What is the Difference Between Soluble and Insoluble Fiber?

Soluble and insoluble fiber play different roles in promoting health and preventing disease. Find out what do they do and which foods contain them.

Monica Reinagel, MS, LD/N, CNS
5-minute read
Episode #93

What Foods Contain Insoluble Fiber?

The best food sources of insoluble fiber include:

  • wheat

  • corn

  • oat bran

One of the reasons that you’re encouraged to eat whole grains is because they include the bran and are therefore higher in fiber than refined grains.

Other good sources of insoluble fiber include:

  • nuts

  • flaxseed

  • the skins and peels of many fruits and vegetables, such as apples and potatoes

But the truth is that most foods contain a mixture of soluble and insoluble fiber. The inside of apples, for example, provide soluble fiber and the skins are mostly insoluble fiber.

How Much Soluble and Insoluble Fiber Do You Need?

The dietary recommendations for fiber are 25 gram per day for women and 38 grams per day for men. There is no guideline for how much of that should be soluble or insoluble. In the average diet, about three-quarters of the fiber is insoluble and one quarter is soluble. I think that reflects the fact that we tend to eat a lot of grain-based foods and not enough fruits and vegetables.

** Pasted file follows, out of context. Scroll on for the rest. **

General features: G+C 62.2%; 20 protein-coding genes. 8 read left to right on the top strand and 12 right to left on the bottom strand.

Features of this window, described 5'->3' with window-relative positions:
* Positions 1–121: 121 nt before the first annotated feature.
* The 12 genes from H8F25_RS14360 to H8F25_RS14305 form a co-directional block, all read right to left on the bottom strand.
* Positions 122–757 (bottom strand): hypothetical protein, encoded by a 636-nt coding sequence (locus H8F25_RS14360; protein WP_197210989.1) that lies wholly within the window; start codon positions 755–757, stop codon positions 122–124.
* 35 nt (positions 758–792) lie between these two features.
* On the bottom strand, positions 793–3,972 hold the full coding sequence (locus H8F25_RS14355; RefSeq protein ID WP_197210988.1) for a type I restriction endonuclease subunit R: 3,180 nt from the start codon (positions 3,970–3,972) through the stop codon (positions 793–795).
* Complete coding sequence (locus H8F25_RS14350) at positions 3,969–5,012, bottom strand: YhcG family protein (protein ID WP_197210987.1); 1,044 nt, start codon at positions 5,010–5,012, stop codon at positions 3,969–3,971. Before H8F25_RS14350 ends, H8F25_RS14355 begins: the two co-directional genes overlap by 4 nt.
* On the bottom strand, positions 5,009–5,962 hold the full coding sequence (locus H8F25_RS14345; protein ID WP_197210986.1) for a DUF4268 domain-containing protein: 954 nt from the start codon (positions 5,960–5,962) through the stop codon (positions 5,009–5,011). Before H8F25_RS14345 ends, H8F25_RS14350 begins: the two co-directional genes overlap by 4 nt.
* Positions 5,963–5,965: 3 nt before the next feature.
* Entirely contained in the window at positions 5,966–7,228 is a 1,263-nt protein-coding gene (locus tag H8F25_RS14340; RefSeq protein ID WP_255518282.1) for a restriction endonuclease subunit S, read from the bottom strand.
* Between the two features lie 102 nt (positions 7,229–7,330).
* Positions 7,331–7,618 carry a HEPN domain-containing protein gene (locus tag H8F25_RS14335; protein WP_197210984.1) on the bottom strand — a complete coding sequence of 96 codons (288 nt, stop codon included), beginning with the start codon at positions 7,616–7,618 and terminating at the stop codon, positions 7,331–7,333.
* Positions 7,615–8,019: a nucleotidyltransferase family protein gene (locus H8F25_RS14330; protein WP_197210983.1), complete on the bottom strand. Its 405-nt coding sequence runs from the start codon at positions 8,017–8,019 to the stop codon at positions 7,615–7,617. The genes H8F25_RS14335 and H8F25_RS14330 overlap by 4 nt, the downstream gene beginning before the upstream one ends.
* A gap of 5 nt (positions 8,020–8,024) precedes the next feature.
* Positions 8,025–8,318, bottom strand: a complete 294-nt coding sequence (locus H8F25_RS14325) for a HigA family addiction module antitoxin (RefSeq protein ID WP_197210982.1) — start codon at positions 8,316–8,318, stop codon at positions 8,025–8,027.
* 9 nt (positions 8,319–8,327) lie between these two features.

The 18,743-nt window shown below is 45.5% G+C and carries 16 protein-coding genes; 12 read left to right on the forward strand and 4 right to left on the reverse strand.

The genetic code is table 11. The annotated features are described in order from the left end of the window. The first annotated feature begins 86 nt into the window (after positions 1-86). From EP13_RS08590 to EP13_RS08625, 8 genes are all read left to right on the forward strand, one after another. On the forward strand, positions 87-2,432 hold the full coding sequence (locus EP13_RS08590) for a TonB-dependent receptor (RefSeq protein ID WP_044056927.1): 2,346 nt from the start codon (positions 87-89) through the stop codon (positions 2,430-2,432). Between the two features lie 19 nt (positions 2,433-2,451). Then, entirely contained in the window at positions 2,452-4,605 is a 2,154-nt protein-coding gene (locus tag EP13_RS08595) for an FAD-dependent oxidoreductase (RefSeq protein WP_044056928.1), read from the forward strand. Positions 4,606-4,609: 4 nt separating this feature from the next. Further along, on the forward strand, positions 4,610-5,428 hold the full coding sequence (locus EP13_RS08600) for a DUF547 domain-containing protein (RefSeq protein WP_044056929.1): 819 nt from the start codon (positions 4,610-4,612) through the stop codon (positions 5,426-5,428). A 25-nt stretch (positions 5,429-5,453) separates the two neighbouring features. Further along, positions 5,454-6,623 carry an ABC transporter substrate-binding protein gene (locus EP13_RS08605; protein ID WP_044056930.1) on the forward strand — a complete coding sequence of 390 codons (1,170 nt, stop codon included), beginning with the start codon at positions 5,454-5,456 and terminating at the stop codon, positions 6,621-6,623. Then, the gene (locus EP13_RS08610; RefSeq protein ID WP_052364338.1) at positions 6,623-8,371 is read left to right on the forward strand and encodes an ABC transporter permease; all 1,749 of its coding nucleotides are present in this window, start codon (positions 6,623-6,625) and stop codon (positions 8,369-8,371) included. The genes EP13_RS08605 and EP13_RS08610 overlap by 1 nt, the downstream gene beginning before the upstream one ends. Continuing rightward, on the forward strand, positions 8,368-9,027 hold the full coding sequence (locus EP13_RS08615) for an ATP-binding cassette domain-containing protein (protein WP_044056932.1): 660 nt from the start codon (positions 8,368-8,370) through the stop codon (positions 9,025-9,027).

Which Type of Fiber Should You Eat?

If you’re particularly concerned with keeping your blood sugar steady or your cholesterol down, you might want to focus on eating more legumes and oats, which are good sources of soluble fiber. If digestive health or constipation is a problem, you might want to emphasize foods that contain a lot of insoluble fiber, such as flaxseed, wheat, corn, and rice bran. But chances are you could do with more of both kinds of fiber. Most people get less than half the recommended amount.

Should You Take Fiber Supplements?

I suggest that you get most or all of your fiber from actual foods instead of fiber supplements, because high fiber foods contain a lot of other healthy nutrients as well.

And it’s not that hard to do.  For example, you’ll get a third of your fiber needs by eating the recommended five servings of vegetables and two to three servings of fruit (not juice!) each day. Four servings of whole grains provide another third. Three or four servings of nuts, seeds, or legumes will take you over the finish line—with a nice mix of soluble and insoluble fiber.

If you have a nutrition question for me, send an email to nutrition@quickanddirtytips.com or post it on my Nutrition Diva Facebook Page. If tweeting is more your thing, I also have a handy little Twitter account. 

You can also search the archives using the search box at the top of the page. There’s a good chance I might have already answered your question in a previous article.

Have a great week and remember to eat something good for me!

Fiber image courtesy of Shutterstock


About the Author

Monica Reinagel, MS, LD/N, CNS

Monica Reinagel is a board-certified licensed nutritionist, author, and the creator of one of iTunes' most highly ranked health and fitness podcasts. Her advice is regularly featured on the TODAY show, Dr. Oz, NPR, and in the nation's leading newspapers, magazines, and websites. Do you have a nutrition question? Call the Nutrition Diva listener line at 443-961-6206. Your question could be featured on the show.